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Posted by on Oct 25, 2010 in At TMV, Politics | 0 comments

Rhode Island Democrat Frank Caprio Tells Obama to Take Endorsement and “Shove It”

As his polls approval ratings continue heading south, yet another poll shows independent voters deserting the Democrats in droves, and he criss-crosses the country trying to motivate the Democratic Party’s base, President Barack Obama is now enmeshed in a controversy centered on his refusal to endorse the Democrat in Rhode Island running for governor out of respect for Republican-turned independent candidate for governor Lincoln Chaffe, who endorsed Obama for President. And the spurned Democrat now has two blunt words for Obama about what he can do with his endorsement: “..shove it.”

It’s not the kind of controversy — and added piece to an increasingly cloudy political context — that’s likely to help Obama or his party at the polls:

Democratic gubernatorial candidate Frank Caprio is livid after the Providence Journal reported Monday morning President Obama would not endorse Caprio during his visit to the state today.

“He can take his endorsement and really shove it”, Caprio told John Depetro and the WPRO morning news. Caprio told WPRO he did not seek the President’s endorsement and calls the snub Washington politics.

“We had one of the worst floods in the history of the United States a few months back and President Obama didn’t even do a fly over of Rhode Island. He ignored us and now he’s coming into Rhode Island and treating us like an ATM machine”, said Caprio.

And now the speculation has begun: did Caprio do it because he was really angry? Or is he trying to pick up Republican votes in close race? Did Obama really do it because of how Chaffee stuck his neck out and supported Obama’s election? Or is the fact that Caprio was a Hillary Clinton supporter have something to do with? Will it doom Caprio’s campaign?

The Atlantic’s Chris Goode writes:

For all the talk this fall about Obama’s unpopularity in swing states and districts, and for all the questions, it’s ironic that such a blow-up has happened in a race where the president’s endorsement could have provided a big help: Rasmussen finds that 56 percent of Rhode Island’s likely voters approve of Obama’s job performance.

Rasmussen shows Chafee leading this race, while other polling firms have shown Caprio ahead as recently as October 6.

What does this whole episode mean?

The key signficance is that it reflects an almost mind-boggling political flatfootedness on the part of Barack Obama and/or his political team. Just read the original Providence Journal story’s beginning:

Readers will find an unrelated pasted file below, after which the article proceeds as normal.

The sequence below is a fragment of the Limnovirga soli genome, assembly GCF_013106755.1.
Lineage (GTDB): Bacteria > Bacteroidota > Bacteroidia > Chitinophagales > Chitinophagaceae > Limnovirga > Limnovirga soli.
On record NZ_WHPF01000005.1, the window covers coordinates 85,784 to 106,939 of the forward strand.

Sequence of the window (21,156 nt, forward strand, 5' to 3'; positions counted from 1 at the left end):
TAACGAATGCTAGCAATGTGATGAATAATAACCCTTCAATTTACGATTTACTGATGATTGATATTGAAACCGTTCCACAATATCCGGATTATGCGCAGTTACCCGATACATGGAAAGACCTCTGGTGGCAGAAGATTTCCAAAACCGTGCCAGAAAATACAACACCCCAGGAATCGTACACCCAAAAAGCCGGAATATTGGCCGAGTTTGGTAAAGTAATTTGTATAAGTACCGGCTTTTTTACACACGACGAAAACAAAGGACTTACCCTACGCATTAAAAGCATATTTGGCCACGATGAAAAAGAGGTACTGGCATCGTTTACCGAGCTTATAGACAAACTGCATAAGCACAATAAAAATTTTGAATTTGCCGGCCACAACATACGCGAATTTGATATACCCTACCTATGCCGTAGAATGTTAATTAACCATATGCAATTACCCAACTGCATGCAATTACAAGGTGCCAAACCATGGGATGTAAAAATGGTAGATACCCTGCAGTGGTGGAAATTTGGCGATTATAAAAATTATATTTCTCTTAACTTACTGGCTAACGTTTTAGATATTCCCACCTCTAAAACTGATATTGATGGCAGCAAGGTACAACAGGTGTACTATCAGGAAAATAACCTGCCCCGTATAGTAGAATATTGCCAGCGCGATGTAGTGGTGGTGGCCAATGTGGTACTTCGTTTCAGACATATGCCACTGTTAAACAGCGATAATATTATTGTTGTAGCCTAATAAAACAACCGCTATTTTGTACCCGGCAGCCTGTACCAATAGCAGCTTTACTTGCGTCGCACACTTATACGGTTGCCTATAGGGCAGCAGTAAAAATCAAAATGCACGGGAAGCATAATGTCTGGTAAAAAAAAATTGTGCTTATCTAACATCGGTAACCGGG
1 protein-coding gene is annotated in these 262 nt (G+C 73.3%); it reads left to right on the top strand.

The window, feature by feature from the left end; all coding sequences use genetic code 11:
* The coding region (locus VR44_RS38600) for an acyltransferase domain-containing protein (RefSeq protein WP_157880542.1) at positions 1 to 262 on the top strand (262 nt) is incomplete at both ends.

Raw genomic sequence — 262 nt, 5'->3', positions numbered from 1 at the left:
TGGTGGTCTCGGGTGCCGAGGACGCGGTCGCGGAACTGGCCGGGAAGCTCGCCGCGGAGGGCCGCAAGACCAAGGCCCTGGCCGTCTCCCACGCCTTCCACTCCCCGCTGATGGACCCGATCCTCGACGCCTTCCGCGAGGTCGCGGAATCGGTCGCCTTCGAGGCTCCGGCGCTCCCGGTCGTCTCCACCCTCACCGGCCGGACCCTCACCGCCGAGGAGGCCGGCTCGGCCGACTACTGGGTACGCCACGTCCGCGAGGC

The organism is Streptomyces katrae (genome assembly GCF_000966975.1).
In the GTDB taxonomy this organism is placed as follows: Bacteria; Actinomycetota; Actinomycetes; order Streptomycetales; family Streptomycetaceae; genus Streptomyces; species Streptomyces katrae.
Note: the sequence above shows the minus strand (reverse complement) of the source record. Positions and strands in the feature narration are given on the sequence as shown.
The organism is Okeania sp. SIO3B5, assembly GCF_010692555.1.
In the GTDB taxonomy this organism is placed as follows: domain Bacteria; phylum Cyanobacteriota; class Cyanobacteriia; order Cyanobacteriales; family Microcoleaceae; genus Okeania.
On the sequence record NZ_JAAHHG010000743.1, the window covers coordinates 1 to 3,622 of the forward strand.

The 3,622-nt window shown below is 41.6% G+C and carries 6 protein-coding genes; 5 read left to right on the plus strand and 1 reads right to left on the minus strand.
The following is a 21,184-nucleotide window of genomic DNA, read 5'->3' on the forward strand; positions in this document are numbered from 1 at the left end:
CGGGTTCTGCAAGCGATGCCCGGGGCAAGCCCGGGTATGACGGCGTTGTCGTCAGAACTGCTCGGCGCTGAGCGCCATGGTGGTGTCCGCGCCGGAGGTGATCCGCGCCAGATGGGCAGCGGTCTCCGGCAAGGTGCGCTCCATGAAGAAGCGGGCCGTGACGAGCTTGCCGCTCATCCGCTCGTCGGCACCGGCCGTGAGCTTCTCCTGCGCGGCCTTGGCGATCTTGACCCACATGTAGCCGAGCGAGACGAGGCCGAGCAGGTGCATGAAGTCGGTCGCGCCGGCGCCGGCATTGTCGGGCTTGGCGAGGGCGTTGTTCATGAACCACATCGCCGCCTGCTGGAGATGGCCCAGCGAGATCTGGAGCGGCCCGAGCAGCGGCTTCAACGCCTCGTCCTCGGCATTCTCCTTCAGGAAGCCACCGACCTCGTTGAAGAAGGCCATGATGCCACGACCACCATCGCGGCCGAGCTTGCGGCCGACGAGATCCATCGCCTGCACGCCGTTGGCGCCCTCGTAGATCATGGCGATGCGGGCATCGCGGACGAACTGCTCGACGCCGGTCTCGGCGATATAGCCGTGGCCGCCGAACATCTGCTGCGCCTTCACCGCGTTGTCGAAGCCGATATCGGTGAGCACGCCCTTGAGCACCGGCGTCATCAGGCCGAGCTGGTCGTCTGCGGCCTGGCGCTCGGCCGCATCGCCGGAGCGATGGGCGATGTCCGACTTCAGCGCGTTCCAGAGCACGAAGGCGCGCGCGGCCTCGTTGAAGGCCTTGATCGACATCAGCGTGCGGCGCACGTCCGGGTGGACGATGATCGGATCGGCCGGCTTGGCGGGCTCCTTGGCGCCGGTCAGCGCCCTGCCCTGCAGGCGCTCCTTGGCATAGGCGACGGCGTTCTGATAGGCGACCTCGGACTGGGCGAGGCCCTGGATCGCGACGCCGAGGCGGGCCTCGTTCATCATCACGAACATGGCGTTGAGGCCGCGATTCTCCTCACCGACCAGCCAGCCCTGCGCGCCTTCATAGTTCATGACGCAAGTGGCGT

President Obama will not endorse the Democratic candidate for governor, Frank T. Caprio, when he comes to Rhode Island to support other Democratic candidates, the White House said Sunday.

That would not be good news for Caprio…

The president’s decision “is a victory for Linc Chafee,” the Republican-turned-independent who is Caprio’s opponent in the race for governor, said Chafee spokesman Mike Trainor, who said he was quoting Chafee’s own stated view. Former Republican Senator Chafee endorsed Mr. Obama for president in 2008.

So now Caprio reads Chaffee’s side doing a verbal high five.

Caprio was unaware that the president would not endorse him until his campaign was told by a news reporter, according to his campaign manager, Xay Khamsyvoravong. Khamsyvoravong said Caprio is not embarrassed that he did not get a courtesy call from the White House before the president’s decision was made public.

And it turns out Caprio had no advance warning.

Will the Democratic president’s decision not to endorse his party’s candidate hurt Caprio in what has been a neck-and-neck race for the governorship? “We don’t see the president as a factor in our race,” Khamsyvoravong said.

If this had been handled better, team Obama could show that this was a sign of the President’s bipartisanship. But in the end it’s messy publicity for Obama and will hardly galvanize members of the Democratic party’s base to rush to the polls.

Even worse: This apparent inability to think things through and minimize negative consequences doesn’t bode well for Obama for what is likely to face him in 2011: having to deal with a Republican House or perhaps even a Republican Senate. Bill Clinton had political smarts. Obama, increasingly, shows signs of needing political seasoning.

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